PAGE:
Test Bench: Eastech’s Punktkilde FSA044010-0802 1” Titanium Dome Tweeter

November 27 2019, 04:10
The transducer to be characterized in this Test Bench comes from Eastech’s relatively new Punktkilde line of home hi-fi drivers built in China and designed in Denmark by Scan-Speak engineers. The first two Punktkilde products to be characterized in Voice Coil’s Test Bench were featured in the November 2018 issue and were a pair of rather interesting 1.5” to 2” full-range drivers, the FSB611015 and the FSA621520-2300.
 
Photo 1: Eastech’s Punktkilde series FSA044010-0802 tweeter.
Figure 1: Eastech’s Punktkilde series FSA044010-0802 1 V free-air impedance plot.
Figure 2: Punktkilde FSA044010-0802 on-axis frequency response.
Figure 3: Punktkilde FSA044010-0802 horizontal on- and off-axis frequency response (0° =black; 15° = blue; 30° = green; 45° = purple).
Figure 4: Punktkilde FSA044010-0802 normalized on- and off-axis frequency response (0° = black; 15° = blue; 30° = green; 45° = purple).

Eastech sent Voice Coil its recently released Punktkilde tweeter, the FSA044010-0802. Features for this transducer include a 1” damped titanium dome diaphragm, dual magnet neodymium motor (I assume the second magnet is a bucking magnet to concentrate more flux in the gap), a cast-aluminum anodized red (other colors are available) faceplate, and an 8 Ω voice coil. As you can see from Photo 1, this is a very cosmetically attractive tweeter with a polished return cup with a metalized stick on the back.

Testing commenced using the LinearX LMS analyzer to produce the 300-point impedance sweep illustrated in Figure 1. The magnetic fluid damped resonance occurs at a moderately 2.1 kHz. With a 7.35 Ω DCR (Re), the minimum impedance for this tweeter is 8.1 Ω at 5.74 kHz. Following the impedance test, I recess-mounted the Punktkilde tweeter in an enclosure that had a baffle area of 12” × 8” and measured the on- and off-axis frequency response again using the Loudsoft FINE R+D analyzer (courtesy of Loudsoft) and GRAS 46BE 1/4" microphone (graciously provided by GRAS Sound & Vibration). The instruments were set up to measure the 200 Hz to 40 kHz frequency response (using a 192 kHz sampling rate) at 2 V/0.5 m normalized to 2.83 V/1 m. Data was then acquired with sweeps at 0°, 15°, 30° and 45°. Figure 2 shows the on-axis response of the FSA044010-0802, which measured ±3 dB from 3 kHz to 20 kHz, with the titanium break-up mode peaking at about 23.5 kHz.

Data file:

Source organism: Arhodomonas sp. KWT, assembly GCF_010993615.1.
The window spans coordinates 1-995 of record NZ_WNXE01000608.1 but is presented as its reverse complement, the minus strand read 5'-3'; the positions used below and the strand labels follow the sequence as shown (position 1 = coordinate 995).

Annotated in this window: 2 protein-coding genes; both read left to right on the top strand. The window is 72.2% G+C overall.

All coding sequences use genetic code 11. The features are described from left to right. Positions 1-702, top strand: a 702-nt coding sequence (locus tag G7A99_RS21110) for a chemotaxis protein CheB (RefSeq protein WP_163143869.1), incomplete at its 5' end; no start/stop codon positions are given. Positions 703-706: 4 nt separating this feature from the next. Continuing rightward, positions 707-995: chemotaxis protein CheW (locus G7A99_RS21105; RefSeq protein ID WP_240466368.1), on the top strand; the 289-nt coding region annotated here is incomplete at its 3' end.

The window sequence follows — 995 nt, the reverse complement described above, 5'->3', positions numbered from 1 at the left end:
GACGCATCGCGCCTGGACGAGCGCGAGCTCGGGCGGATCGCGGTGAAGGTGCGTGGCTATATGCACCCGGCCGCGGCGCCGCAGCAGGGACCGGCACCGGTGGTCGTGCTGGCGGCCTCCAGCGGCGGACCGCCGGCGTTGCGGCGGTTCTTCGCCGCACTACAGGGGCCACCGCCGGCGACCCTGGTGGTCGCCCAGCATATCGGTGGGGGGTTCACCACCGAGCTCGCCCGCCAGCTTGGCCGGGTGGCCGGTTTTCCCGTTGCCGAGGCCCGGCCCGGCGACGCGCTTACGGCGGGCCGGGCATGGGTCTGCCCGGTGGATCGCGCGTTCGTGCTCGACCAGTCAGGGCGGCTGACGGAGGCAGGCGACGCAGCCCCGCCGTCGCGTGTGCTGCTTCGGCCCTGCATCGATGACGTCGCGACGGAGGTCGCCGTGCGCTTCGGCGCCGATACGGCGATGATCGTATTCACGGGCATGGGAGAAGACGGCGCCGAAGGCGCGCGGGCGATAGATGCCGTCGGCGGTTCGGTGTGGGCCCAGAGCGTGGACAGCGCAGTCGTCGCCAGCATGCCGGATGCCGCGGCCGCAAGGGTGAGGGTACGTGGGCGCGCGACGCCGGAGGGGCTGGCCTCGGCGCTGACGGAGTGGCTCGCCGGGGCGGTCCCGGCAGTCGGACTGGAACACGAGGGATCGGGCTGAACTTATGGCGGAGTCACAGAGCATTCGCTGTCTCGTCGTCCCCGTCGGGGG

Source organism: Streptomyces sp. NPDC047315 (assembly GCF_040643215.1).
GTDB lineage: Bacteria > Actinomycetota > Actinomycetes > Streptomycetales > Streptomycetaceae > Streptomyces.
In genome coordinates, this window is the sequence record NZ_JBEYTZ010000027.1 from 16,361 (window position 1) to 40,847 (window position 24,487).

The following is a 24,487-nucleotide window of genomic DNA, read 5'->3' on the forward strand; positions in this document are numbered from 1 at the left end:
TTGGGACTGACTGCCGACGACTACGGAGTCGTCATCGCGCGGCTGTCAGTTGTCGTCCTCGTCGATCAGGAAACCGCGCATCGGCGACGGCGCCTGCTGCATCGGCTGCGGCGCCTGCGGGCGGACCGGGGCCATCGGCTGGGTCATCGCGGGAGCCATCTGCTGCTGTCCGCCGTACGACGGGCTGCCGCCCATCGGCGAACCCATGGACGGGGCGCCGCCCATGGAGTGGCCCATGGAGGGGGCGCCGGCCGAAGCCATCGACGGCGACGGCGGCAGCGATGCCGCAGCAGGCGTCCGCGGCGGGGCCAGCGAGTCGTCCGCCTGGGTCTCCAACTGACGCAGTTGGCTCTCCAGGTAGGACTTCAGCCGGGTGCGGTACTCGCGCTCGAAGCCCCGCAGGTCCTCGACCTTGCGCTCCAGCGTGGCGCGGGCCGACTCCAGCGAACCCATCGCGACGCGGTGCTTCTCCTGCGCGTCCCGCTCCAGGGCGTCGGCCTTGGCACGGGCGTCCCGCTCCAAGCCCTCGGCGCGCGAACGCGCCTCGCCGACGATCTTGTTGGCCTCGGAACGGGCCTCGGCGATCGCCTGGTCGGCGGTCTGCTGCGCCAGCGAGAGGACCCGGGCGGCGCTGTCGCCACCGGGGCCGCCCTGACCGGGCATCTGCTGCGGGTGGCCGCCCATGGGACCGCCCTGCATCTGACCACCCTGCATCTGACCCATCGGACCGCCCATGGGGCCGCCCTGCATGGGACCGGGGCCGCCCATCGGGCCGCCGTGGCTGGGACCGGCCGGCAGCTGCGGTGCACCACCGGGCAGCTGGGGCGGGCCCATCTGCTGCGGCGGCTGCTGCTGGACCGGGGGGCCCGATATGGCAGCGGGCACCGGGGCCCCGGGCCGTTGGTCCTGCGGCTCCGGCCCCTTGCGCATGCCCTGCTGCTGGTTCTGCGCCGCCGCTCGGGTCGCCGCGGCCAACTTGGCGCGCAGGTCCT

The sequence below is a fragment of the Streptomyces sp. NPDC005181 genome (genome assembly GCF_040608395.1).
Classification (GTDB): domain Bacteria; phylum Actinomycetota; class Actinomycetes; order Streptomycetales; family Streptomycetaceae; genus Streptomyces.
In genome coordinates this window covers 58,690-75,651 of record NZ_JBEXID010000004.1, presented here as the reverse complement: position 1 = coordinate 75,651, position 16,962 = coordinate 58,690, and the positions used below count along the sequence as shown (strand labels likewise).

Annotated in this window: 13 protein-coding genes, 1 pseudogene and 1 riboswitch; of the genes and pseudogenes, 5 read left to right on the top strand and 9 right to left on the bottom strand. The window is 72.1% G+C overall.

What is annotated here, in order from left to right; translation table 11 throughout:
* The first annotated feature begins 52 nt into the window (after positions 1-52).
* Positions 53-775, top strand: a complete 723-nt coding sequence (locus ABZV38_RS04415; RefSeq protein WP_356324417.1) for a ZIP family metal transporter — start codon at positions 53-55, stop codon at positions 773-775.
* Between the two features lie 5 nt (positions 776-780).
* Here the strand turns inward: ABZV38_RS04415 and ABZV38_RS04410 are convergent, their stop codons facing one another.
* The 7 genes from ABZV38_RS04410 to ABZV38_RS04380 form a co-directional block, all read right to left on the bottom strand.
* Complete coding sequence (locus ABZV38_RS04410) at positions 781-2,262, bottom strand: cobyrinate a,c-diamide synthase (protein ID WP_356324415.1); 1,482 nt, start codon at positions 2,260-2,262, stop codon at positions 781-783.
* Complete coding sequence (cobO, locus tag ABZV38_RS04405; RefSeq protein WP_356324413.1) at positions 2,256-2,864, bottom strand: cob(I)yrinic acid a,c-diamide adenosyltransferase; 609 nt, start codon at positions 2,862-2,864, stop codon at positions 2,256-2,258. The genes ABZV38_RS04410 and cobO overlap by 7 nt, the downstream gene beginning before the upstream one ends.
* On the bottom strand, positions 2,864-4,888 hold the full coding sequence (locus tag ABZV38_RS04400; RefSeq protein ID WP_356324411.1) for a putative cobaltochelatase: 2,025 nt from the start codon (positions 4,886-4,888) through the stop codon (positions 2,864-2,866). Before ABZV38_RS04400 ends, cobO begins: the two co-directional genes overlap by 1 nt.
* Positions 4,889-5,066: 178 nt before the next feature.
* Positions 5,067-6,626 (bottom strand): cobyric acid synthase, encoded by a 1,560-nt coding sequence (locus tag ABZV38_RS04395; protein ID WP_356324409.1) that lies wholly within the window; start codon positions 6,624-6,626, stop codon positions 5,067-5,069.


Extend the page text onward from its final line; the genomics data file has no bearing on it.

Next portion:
Figure 5: Punktkilde FSA044010-0802 180° horizontal plane CLIO polar plot (in 10° increments).
Figure 6: Punktkilde FSA044010-0802 two-sample SPL comparison.

Figure 3 gives the on- and off-axis response of the FSA044010-0802. Figure 4 shows the off-axis curves normalized to the on-axis response. Figure 5 shows the CLIO 180° polar plot (measured in 10° increments with 1/3 octave smoothing). Figure 6 shows the two-sample SPL comparison, indicating the two samples were closely matched to within less than 1 dB throughout its operating range. 

For the last test procedure, I again initialized the Listen SoundCheck AudioConnect analyzer along with the Listen SCM-2 1/4” microphone (provided courtesy of Listen, Inc.) to measure the impulse response with the tweeter recess mounted on the same test baffle. Importing this data into the Listen SoundMap software produced the CSD plot (usually referred to as a “waterfall” plot) given in Figure 7.

Figure 8 shows a Short Time Fourier Transform (STFT) displayed as a surface plot. For the last SoundCheck test protocol, I set the 1 m SPL to 94 dB (6.28 V) using a noise stimulus and built in SLM, and measured the second and third harmonic distortion with the microphone placed 10 cm from the dome diaphragm (see Figure 9). 
For more information, visit www.eastech.com/punktkilde. VC
 
Figure 7: Punktkilde FSA044010-0802 SoundCheck CSD waterfall plot.
Figure 8: Punktkilde FSA044010-0802 SoundCheck STFT surface intensity plot.
Figure 9: Punktkilde FSA044010-0802 SoundCheck distortion plots.
This article was originally published in Voice Coil, September 2019.
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